Fixed Index Annuities: The Importance of Diversification
November 15, 2018
Investors rely on annuities to deliver steady returns with low volatility. We believe it is therefore prudent for annuity designers to take advantage of every opportunity to generate those types of returns. Today, many annuities may be limited in their ability to invest broadly. Indeed some may be over-allocated to singlemarket risk, such as U.S. equities.
For Fixed Index Annuities (“FIAs”) a key consideration is the underlying index choice. With a well-designed index, an insurance company can seek to maximize returns for policyholders and add attractive features to the annuity product itself. Diversification can play a key role in index design.
At MSIM we approach designing an index the same way we approach constructing portfolios of large pools of institutional capital. We focus on:
There are a number of different ways to increase diversification: include more asset classes, include different types of investments within asset classes, and include more geographies. In this article we will focus on geographic diversification, both empirically and from a forward-looking perspective. What are the potential benefits of geographic diversification?
In order to achieve portfolio efficiency it is important that individual assets are not highly correlated. When investments behave differently, they can smooth out portfolio volatility. As Display 1 illustrates, correlations across geographies are fairly low, which can help with diversification and portfolio efficiency. While correlations are not always stable, over time this diversification can help
Another benefit of geographic diversification is that it allows for a bigger set of potential investment opportunities. As illustrated in Display 2, more than half of the world’s investable markets are outside the US. At a more granular level, for example, the non-U.S. small cap universe is double the size of the US small cap universe.1 This wider breadth of investments may provide potentially rewarding investment opportunities.
It is a common misconception that non-U.S. equities exhibit higher betas in market sell-offs. As the U.S. equity market is regarded as a higher-quality market, it is expected to sell off less severely in a broad market decline. However, this is not always the case. (Display 3) In fact, non-U.S. equities, as measured by the ACWI ex US Index, can exhibit lower downside beta than U.S. equities. The downside beta of U.S. equities is now at post-crisis highs while that of non-U.S. equities is at post-crisis lows.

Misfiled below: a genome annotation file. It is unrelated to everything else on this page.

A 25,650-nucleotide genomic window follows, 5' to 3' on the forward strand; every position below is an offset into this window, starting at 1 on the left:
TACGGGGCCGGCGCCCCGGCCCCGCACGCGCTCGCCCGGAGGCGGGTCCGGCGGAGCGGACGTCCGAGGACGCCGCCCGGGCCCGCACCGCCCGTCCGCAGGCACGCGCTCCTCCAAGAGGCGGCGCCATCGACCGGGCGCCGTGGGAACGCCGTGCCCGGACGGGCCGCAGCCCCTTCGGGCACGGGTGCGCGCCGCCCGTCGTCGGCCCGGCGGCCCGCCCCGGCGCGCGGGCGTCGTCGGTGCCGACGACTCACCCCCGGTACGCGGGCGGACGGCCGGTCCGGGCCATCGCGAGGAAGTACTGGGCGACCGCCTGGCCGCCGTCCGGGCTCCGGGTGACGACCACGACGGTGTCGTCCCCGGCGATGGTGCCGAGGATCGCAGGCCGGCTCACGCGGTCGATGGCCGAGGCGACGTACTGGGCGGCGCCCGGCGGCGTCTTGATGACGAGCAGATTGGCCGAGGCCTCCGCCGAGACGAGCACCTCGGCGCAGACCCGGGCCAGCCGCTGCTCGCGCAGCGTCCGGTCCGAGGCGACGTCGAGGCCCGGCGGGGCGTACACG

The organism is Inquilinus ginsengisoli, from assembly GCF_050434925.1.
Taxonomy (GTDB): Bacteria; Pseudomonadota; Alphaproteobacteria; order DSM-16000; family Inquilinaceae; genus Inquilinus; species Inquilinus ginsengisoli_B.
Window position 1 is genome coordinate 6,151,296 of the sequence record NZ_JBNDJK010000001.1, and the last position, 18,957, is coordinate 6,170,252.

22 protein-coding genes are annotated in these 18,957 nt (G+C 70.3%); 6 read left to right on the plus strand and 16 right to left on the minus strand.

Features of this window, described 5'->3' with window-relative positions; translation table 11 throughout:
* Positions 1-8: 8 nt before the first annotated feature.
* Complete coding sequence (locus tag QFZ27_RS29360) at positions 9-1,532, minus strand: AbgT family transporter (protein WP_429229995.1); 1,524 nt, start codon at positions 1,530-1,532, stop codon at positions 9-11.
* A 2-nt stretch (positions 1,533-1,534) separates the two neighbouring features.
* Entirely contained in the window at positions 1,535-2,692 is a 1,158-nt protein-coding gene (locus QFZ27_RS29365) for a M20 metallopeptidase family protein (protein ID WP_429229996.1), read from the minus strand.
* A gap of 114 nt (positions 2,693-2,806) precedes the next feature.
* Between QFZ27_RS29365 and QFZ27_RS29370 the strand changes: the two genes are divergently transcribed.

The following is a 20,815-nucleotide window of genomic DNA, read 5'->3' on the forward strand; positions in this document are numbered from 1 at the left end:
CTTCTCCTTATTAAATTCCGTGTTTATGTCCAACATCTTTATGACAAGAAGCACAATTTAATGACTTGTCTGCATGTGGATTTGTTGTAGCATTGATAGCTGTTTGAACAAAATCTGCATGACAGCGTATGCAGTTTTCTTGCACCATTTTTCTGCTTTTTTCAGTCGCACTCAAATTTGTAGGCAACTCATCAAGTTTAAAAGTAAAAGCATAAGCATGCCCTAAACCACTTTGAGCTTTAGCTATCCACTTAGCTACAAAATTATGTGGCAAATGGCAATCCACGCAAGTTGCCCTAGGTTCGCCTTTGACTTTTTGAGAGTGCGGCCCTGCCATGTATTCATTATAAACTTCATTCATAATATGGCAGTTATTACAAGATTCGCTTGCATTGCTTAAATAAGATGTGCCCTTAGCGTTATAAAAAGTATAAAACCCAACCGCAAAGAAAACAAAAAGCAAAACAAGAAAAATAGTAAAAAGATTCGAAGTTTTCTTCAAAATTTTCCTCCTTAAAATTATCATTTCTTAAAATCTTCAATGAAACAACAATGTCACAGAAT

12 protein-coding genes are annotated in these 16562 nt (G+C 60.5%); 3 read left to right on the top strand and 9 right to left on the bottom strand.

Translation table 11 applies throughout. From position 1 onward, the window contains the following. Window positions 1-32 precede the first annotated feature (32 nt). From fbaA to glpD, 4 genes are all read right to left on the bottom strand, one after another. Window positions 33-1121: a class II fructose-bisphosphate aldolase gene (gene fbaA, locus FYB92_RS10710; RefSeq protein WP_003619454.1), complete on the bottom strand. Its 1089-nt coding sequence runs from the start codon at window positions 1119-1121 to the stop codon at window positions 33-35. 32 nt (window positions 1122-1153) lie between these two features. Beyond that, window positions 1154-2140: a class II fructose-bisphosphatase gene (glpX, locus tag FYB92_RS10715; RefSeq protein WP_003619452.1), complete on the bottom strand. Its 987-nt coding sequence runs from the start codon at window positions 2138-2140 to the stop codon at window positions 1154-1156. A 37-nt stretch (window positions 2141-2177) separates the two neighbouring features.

It could be beneficial to allow indices to reallocate over time, bearing in mind that U.S. and non-U.S. stocks have historically alternated periods of outperformance, as shown in Display 4. This makes sense because each stock market is influenced by the economic cycle and growth trajectory of its country. For instance, since 2008, the U.S. has performed remarkably well. Yet that hasn’t always been the case.
Indeed, considering the poor performance of U.S. equity markets compared to other asset classes from 2000-2010 highlights the danger of over-emphasizing any one market or asset class. (Display 5)
This is also a reminder not to make assumptions based solely on the recent past. It is widely understood that investors are vulnerable to “recency bias,” meaning that they tend to place outsized importance on what has taken place most recently, underestimating what has happened in the past. In other words, investors tend to “chase returns” or invest where they’ve observed recent historical outperformance. Today, this would lead to being overweight in U.S. equities. While recent back-testing might support such an investment decision, we believe that incorporating forward-looking return and risk assumptions might lead to a more diversified portfolio and improved long-term performance.
Display 6 compares a “base” portfolio of 60% U.S. equities / 40% U.S. bonds to a portfolio that comprises 30% non-US equities, 30% U.S. equities and 40% U.S. bonds. It shows that adding non-U.S. exposure has historically kept portfolio efficiency (as measured by Sharpe ratio) more or less in-line with a U.S.-only portfolio, in some cases improving it. Should an index have the ability to rotate amongst asset classes or geographies, we believe there is greater potential to improve performance results over the long term.
Lastly, there are a number of reasons why having the ability to diversify may be useful, particularly when considered in the context of where U.S. markets are currently priced and where the U.S. is in its economic cycle. As illustrated in Display 7, Morgan Stanley research suggests there is a 70% chance that the U.S. will move from expansion to downturn in the next 12 months. This information should be considered when determining optimal portfolio allocation. Furthermore, forward-looking consensus return expectations, including those of Morgan Stanley research, suggest attractive returns for non-U.S. equities, which further reinforces the potential benefit of being able to allocate to non- U.S. equities.
In our view, any well-designed index should balance a respect for historical data with a sensible forward-looking perspective that facilitates responsiveness to changing market dynamics. We think geographic diversification is a prudent and timely consideration. MSIM’s approach to Fixed Index Annuity design incorporates the flexibility to include both non-U.S. equities and bonds for all of the reasons we’ve discussed here. Over time we believe having the opportunity to diversify allocations geographically may help smooth out volatility and enhance returns.